Prostitute says attacks have reached crisis point


VIOLENCE against prostitutes in Dublin has risen steadily since legislation increasing penalties on prostitution was introduced three years ago, a women's conference in Dublin was told at the week end.

The conference, on Feminism, Politics, Community, organised by the Women's Education Research and Resource Centre at UCD, brought more than 250 feminists, community activists, scholars and researchers together to discuss topics affecting women.

Attacks against women on the streets have reached a crisis point, the conference was told. A Dublin prostitute identified only as Trisha said that in one week last month, four women were raped.

"It is becoming more and more dangerous for women on the streets. When the Government decriminalised homosexuality three years ago they also slipped in increased powers for the police to deal with prostitution. Because of the new legislation women are being picked up by the police more often, they don't get to study the clients and therefore more and more women are being raped and badly beaten", she said.

"Because of the fear of being arrested, women will not report the attacks."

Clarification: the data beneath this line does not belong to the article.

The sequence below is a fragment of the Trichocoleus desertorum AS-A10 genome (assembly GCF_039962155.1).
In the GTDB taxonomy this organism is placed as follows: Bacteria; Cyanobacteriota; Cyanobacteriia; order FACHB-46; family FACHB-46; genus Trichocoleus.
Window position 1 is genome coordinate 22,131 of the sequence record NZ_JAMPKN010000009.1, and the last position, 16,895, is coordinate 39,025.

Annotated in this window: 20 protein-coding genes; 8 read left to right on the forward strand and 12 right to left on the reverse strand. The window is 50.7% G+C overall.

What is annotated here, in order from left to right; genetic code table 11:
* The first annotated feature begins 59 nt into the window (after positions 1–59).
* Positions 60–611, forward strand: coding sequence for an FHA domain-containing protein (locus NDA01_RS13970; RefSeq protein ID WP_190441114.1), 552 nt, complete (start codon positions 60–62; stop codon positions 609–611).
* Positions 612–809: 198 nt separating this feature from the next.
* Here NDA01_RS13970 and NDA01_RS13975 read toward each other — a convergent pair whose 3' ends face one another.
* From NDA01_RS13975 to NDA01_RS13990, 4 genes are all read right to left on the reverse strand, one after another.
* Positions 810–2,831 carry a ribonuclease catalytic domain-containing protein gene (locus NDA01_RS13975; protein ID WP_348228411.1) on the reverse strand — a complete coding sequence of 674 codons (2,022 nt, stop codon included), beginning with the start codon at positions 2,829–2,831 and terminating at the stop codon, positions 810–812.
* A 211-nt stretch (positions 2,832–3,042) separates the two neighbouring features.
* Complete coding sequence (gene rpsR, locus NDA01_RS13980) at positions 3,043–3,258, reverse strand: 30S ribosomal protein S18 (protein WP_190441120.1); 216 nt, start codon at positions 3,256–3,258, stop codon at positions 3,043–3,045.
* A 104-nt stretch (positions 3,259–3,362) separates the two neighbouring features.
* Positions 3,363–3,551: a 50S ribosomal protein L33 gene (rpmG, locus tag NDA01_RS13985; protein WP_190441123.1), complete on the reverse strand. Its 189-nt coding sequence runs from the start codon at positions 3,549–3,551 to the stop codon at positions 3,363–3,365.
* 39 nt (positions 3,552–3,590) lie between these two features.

The number of drug users turning to prostitution to feed their habit is also on the increase, said Trisha. "We are very concerned about it. Women on the streets normally take precautions but a lot of drug users are not and the number of young drug users on the streets in now very high.

"The health clinic run or prostitutes by the Eastern Health Board was closed a number of years ago and we would like to see that reopened so that drug users particularly can have a clinic to: go to", she said.

The annual conference, which was hold in UCD, focused on the experiences, relationships and issues for and between women working in a variety of contexts. There were debates on the changing face of feminism in Ireland, racism and minorities, and the role of women in policy and decision making.

The conference aimed to reflects on the diverse meanings of feminism in political projects inspired by the women's movement and those rooted in the community.

Ms Ailbhe Smyth, who chaired the opening session, said she hoped the conference provided an opportunity for different perspectives and policies, issues and strategies to be discussed.